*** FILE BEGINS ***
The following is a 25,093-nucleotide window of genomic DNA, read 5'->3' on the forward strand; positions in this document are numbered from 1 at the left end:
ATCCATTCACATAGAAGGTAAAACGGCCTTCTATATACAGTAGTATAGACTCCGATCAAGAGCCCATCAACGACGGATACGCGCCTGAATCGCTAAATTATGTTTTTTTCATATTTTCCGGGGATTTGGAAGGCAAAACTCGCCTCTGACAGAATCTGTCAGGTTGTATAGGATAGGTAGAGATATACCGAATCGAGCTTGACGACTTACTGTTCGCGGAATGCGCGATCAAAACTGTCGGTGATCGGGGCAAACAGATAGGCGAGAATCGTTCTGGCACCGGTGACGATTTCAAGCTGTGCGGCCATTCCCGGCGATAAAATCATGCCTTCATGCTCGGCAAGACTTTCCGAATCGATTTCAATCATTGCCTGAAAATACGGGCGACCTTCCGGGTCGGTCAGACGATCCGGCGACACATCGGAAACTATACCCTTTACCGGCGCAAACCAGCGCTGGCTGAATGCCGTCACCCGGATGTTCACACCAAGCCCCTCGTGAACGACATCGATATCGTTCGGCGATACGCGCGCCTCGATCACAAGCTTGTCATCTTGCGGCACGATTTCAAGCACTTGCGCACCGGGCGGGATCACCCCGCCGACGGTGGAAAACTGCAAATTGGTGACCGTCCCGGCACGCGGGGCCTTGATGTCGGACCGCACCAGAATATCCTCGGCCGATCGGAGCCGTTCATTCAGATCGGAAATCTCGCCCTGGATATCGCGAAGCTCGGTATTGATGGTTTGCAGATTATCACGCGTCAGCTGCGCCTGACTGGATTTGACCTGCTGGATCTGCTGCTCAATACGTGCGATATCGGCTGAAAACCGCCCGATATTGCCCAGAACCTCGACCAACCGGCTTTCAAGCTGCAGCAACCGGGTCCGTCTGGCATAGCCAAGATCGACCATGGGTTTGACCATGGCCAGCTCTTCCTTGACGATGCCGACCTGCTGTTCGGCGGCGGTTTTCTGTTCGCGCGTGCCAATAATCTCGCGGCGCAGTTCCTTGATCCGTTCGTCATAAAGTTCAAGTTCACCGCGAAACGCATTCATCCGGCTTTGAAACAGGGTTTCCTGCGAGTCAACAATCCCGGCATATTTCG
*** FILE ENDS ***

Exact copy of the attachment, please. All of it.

The following is a 25,093-nucleotide window of genomic DNA, read 5'->3' on the forward strand; positions in this document are numbered from 1 at the left end:
ATCCATTCACATAGAAGGTAAAACGGCCTTCTATATACAGTAGTATAGACTCCGATCAAGAGCCCATCAACGACGGATACGCGCCTGAATCGCTAAATTATGTTTTTTTCATATTTTCCGGGGATTTGGAAGGCAAAACTCGCCTCTGACAGAATCTGTCAGGTTGTATAGGATAGGTAGAGATATACCGAATCGAGCTTGACGACTTACTGTTCGCGGAATGCGCGATCAAAACTGTCGGTGATCGGGGCAAACAGATAGGCGAGAATCGTTCTGGCACCGGTGACGATTTCAAGCTGTGCGGCCATTCCCGGCGATAAAATCATGCCTTCATGCTCGGCAAGACTTTCCGAATCGATTTCAATCATTGCCTGAAAATACGGGCGACCTTCCGGGTCGGTCAGACGATCCGGCGACACATCGGAAACTATACCCTTTACCGGCGCAAACCAGCGCTGGCTGAATGCCGTCACCCGGATGTTCACACCAAGCCCCTCGTGAACGACATCGATATCGTTCGGCGATACGCGCGCCTCGATCACAAGCTTGTCATCTTGCGGCACGATTTCAAGCACTTGCGCACCGGGCGGGATCACCCCGCCGACGGTGGAAAACTGCAAATTGGTGACCGTCCCGGCACGCGGGGCCTTGATGTCGGACCGCACCAGAATATCCTCGGCCGATCGGAGCCGTTCATTCAGATCGGAAATCTCGCCCTGGATATCGCGAAGCTCGGTATTGATGGTTTGCAGATTATCACGCGTCAGCTGCGCCTGACTGGATTTGACCTGCTGGATCTGCTGCTCAATACGTGCGATATCGGCTGAAAACCGCCCGATATTGCCCAGAACCTCGACCAACCGGCTTTCAAGCTGCAGCAACCGGGTCCGTCTGGCATAGCCAAGATCGACCATGGGTTTGACCATGGCCAGCTCTTCCTTGACGATGCCGACCTGCTGTTCGGCGGCGGTTTTCTGTTCGCGCGTGCCAATAATCTCGCGGCGCAGTTCCTTGATCCGTTCGTCATAAAGTTCAAGTTCACCGCGAAACGCATTCATCCGGCTTTGAAACAGGGTTTCCTGCGAGTCAACAATCCCGGCATATTTCG